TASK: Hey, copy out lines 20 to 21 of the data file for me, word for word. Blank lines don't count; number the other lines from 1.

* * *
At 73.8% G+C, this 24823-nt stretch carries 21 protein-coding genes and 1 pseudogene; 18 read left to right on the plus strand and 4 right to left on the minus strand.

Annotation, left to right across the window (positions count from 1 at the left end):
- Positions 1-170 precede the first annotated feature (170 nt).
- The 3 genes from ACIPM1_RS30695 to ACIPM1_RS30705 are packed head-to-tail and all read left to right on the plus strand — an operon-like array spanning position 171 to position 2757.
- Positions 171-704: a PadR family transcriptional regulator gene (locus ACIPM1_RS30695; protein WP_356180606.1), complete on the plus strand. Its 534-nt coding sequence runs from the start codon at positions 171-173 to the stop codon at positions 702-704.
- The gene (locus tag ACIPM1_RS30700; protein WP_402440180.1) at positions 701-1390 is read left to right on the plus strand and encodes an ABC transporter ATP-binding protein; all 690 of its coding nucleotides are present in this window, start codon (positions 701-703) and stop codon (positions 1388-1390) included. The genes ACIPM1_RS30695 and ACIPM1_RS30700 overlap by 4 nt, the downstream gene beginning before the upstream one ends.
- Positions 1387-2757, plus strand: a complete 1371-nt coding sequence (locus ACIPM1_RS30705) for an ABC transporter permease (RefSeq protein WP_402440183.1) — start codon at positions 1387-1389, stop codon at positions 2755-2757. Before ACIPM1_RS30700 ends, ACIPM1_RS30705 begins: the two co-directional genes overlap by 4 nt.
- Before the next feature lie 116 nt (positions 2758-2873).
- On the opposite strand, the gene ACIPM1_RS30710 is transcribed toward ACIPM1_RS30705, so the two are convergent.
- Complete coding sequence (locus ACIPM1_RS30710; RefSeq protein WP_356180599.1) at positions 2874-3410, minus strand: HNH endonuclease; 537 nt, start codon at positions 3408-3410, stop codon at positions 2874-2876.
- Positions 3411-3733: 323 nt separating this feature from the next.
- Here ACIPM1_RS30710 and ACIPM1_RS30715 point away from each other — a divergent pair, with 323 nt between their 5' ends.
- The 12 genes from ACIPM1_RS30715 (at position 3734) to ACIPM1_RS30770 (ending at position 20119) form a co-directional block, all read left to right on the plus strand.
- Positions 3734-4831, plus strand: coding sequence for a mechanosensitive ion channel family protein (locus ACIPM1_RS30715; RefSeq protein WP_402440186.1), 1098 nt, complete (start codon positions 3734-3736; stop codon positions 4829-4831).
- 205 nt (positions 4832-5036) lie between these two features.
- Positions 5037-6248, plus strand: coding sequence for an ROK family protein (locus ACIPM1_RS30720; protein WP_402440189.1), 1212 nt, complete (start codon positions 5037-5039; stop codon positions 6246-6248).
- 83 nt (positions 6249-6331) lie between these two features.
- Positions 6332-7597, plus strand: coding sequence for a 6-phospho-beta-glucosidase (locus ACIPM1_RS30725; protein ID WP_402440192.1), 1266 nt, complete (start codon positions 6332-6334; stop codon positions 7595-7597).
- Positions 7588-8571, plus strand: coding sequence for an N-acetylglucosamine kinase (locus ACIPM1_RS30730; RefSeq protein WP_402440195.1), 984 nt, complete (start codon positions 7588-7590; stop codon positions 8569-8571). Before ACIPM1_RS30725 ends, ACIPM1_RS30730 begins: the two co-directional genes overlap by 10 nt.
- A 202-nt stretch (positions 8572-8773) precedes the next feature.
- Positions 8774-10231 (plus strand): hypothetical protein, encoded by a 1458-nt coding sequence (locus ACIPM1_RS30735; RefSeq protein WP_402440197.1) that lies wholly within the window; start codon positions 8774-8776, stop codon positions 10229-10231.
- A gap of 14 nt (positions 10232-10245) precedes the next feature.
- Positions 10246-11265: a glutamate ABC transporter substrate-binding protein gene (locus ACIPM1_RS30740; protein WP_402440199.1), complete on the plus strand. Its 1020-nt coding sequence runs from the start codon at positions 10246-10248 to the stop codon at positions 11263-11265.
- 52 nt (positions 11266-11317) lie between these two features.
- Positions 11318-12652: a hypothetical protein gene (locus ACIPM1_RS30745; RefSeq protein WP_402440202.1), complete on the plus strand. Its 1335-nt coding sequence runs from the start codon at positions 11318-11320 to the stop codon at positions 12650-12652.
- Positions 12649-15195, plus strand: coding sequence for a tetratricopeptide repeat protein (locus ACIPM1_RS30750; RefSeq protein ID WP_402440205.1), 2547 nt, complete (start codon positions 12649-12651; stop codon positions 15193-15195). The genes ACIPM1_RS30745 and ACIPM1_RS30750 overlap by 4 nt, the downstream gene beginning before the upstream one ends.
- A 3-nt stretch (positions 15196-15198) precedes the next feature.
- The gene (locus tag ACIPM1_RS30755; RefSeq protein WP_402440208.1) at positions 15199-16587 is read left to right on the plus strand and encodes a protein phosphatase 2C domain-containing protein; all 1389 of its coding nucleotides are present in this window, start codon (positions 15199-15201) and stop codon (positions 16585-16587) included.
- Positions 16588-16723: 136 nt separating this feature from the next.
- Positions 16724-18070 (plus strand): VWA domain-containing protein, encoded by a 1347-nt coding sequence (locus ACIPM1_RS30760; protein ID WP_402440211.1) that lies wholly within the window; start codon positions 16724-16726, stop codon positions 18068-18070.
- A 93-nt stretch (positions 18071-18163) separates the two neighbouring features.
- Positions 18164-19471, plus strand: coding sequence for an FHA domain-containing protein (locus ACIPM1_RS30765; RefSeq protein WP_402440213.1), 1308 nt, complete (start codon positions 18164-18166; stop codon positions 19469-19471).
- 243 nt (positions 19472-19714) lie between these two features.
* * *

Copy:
- A 202-nt stretch (positions 8572-8773) precedes the next feature.
- Positions 8774-10231 (plus strand): hypothetical protein, encoded by a 1458-nt coding sequence (locus ACIPM1_RS30735; RefSeq protein WP_402440197.1) that lies wholly within the window; start codon positions 8774-8776, stop codon positions 10229-10231.